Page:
Displaying the Disabled Persons Parking Card allows disabled drivers and passengers to park at parking meters and in assigned card parking areas without charge.

If you have a Primary Medical Certificate (see below) you will be automatically entitled to a Disabled Persons Parking Card, but you must still apply.

For more information on this card, qualifying conditions and the application process visit here.

Primary Medical Certificate

A Primary Medical Certificate (PMC) confirms that a person is severely and permanently disabled without the use of some limbs to the extent that the person is severely restricted as regards movement.  A PMC is especially for people with significant disability only.  The HSE Local Health Offices process the applications for the PMC which confirms that a person is significantly and permanently disabled.…

For more information on this card, qualifying conditions and the application process visit here


Disabled drivers and passengers who are registered with the Office of the Revenue Commissioners for the VRT/VAT scheme are exempt from toll charges on all toll roads in Ireland. To qualify, your vehicle must be eligible for tax relief under the Drivers and Passengers with Disabilities Scheme (see below)

Disabled Drivers and Passengers Scheme

This scheme provides a range of tax reliefs associated with the purchase and use of adapted vehicles or specially constructed vehicles by drivers and passengers with a disability. It is open to people who meet the specified medical criteria and have a Primary Medical Certificate.

You can apply for relief either as a driver or a passenger.  Alternatively, there is provision for family members or a carer to apply.

Under the Disabled Drivers and Passengers Scheme you can claim:

  • Remission or repayment of vehicle registration tax (VRT)
  • Repayment of value-added tax (VAT) on the purchase of a vehicle
  • Repayment of VAT on the cost of adapting a vehicle

There are some additional benefits and exemptions linked of this scheme which you may also qualify for including: 

  • An exemption from motor tax on the vehicle, see ‘How to apply’ below.
  • An exemption from toll road fees (see above)
  • The fuel grant

To find out more about this scheme, qualifying criteria and how to apply, click here. 

Higher Education Authority Fund for Students with Disabilities

The Higher Education Authority Fund for Students with Disabilities is available for students with a disability who require additional supports and services in further or higher education. To qualify you must be registered with a college and registered with the college’s Disability/Access Office.  The Disability or Access Officer will carry out a needs assessment which will identify your support needs and then submit an application to the Fund for Students with Disabilities on your behalf. The types of supports available include sign language interpreters, personal assistants and assistive technology. The Disability/Access Office can also provide students with learning support. This service may include support with study skills, reading techniques, memory techniques, essay writing, time management and examination preparation. One to one tuition is also available in most Institutions for students who need it. Any funding allocated to you will be administered through the disability or access office in the college. No money will go directly to you and it cannot be used to cover other costs such as food, books, or study materials.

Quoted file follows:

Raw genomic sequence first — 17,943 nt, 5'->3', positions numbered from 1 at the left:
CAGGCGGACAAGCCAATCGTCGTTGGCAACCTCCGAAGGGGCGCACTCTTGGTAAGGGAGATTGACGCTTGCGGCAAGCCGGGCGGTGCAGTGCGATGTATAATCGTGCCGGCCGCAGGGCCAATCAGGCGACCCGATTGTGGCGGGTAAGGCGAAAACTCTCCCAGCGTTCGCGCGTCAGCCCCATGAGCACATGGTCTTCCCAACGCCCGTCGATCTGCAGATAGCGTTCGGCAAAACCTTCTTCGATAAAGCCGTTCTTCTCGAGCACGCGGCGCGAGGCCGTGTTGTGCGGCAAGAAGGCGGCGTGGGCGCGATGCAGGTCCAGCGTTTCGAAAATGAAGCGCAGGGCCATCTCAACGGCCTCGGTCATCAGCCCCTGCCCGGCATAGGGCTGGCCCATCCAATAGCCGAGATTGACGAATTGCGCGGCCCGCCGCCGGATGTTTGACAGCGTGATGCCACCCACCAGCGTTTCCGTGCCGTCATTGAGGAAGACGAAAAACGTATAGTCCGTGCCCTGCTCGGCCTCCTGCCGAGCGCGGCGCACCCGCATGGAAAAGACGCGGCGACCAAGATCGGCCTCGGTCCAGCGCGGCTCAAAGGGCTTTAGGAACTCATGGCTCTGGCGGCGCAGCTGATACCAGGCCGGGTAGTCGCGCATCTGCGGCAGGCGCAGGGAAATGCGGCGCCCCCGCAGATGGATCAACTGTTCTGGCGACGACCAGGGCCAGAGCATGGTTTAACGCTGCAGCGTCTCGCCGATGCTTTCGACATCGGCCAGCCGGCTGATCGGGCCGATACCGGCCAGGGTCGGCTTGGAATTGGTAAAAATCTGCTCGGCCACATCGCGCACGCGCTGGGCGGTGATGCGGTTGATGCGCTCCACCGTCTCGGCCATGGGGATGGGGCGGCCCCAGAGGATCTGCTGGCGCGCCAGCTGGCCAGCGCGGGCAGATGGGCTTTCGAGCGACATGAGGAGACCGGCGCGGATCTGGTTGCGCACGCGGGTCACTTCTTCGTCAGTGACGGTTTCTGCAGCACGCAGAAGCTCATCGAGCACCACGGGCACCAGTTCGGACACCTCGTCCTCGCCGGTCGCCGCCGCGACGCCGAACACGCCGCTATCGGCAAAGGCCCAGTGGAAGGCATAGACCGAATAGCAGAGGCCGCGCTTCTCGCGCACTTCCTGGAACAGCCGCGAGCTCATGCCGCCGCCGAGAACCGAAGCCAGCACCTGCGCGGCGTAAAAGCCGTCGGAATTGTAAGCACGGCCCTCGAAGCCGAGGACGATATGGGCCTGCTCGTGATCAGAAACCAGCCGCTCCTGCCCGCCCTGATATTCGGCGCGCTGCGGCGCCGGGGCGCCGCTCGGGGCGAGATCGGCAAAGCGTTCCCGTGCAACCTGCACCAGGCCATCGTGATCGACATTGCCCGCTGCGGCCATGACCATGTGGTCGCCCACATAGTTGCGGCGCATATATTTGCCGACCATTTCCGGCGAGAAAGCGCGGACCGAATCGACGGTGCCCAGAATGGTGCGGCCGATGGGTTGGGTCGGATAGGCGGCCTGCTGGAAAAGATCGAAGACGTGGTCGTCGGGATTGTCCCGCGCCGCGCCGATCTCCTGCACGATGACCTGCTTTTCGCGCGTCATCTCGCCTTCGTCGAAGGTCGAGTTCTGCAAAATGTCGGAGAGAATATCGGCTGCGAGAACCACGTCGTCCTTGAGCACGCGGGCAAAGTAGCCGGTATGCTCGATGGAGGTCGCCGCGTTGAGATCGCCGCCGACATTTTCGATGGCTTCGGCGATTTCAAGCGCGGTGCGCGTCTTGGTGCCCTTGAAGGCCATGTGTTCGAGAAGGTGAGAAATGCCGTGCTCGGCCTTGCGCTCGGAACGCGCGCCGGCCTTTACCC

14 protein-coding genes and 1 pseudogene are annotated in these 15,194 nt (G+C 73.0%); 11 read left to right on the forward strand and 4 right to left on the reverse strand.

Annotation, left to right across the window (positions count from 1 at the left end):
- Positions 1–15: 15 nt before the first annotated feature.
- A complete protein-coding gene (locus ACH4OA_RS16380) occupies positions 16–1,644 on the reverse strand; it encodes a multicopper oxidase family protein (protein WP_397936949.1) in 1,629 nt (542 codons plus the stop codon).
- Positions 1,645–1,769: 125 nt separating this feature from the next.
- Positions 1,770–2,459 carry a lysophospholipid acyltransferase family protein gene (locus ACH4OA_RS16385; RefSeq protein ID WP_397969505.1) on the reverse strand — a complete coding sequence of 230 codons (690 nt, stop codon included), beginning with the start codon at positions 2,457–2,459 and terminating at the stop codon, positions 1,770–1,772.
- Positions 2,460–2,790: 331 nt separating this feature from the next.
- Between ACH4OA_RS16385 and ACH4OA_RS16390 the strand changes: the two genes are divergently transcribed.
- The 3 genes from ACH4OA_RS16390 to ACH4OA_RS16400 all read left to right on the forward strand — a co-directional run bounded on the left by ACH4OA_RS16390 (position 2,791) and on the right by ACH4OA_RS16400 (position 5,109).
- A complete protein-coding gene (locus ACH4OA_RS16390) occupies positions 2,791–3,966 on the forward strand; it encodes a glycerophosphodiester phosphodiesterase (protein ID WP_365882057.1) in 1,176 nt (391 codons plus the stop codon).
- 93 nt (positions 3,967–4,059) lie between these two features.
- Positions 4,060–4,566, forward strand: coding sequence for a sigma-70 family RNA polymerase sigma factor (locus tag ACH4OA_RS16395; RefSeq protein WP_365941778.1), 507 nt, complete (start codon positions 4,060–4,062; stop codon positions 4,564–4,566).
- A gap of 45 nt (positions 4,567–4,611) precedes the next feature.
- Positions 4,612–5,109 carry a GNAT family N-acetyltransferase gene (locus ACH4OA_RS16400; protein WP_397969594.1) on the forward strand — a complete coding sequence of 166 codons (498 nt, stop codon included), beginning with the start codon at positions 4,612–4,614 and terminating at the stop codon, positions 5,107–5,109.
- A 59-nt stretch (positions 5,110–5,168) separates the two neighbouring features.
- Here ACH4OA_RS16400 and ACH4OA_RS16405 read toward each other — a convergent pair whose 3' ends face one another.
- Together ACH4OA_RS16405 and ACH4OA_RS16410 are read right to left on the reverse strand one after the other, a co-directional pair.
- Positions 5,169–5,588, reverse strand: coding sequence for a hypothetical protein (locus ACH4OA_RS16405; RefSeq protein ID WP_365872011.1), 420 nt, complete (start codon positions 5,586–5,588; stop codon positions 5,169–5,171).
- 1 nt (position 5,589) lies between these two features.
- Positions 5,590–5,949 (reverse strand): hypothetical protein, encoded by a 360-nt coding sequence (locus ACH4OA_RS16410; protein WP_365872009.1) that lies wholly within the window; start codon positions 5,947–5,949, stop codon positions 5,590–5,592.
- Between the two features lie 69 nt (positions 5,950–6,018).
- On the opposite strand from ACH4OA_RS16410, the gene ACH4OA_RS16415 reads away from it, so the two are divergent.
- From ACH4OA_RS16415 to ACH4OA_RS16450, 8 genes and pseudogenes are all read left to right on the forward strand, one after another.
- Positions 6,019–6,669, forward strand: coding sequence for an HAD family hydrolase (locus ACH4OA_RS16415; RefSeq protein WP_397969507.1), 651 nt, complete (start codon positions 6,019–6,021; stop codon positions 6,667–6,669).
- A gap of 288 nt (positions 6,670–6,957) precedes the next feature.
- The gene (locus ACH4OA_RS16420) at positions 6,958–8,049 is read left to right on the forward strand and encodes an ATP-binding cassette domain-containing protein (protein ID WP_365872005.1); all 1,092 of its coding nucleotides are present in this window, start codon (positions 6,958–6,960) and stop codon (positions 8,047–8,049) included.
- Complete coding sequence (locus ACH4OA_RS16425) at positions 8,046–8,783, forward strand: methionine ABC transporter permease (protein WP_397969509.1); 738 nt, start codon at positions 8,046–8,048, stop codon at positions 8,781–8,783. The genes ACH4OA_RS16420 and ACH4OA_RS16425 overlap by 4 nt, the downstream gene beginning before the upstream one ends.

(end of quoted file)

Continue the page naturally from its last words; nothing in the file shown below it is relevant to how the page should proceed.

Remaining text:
The Higher Education Authority’s Fund for Students with Disabilities is also available to students doing FETAC Level 5 or 6 courses.  In this instance you should contact the Further Education College Principle who will apply on your behalf.  

Social Welfare Payments for students with disability  

Students may be eligible for a Disability Allowance and an SUSI Grant. Students in receipt of a social welfare payment such as a Disability Allowance may be able to transfer to the Back to Education Allowance (BTEA). Students can work while on the scheme without affecting their payment. To avail of the Back to Education Scheme students must be registered on a full time course. Also to qualify for BTEA you must have been in receipt of Disability Allowance for the previous six months. If eligible, it is then a case of transferring from one payment to another. 

For more information on student finance contact the Higher Education Authority by clicking here

Information on the SUSI Grant, click here


MS Ireland may offer financial assistance to people with MS to help cover the costs of some expenses associated with the condition. Voluntary Branches raise this money through their fundraising activities. If you are experiencing financial hardship or would like to enquire about financial supports, our network of Regional Community Workers can offer advice and support. Information for how to contact the relevant Community Worker in your area is available here

St Vincent De Paul may provide support towards the cost of essential items such as food, clothing, and household bills for a short period of time or as as a once-off payment. More information can be found here.

MABS is the Irish money advice service. They provide support for people with money advice, budgeting, and problem debt. Their service is free of charge and offers impartial advice to help you to manage your money and debt. Further information can be found here.

There are a number of supports available from the Department of Social Protection which carers may be entitled to including Carer's Allowance; Carer's Benefit and an annual Carer's Support Grant. Click here to find out more about these supports.

MS Ireland have hosted some webinars which have a focus on financial issues. you can click on either of the below to watch. 

Mortgages, Life Assurance and Pensions

Unspeakable Bits - Money Matters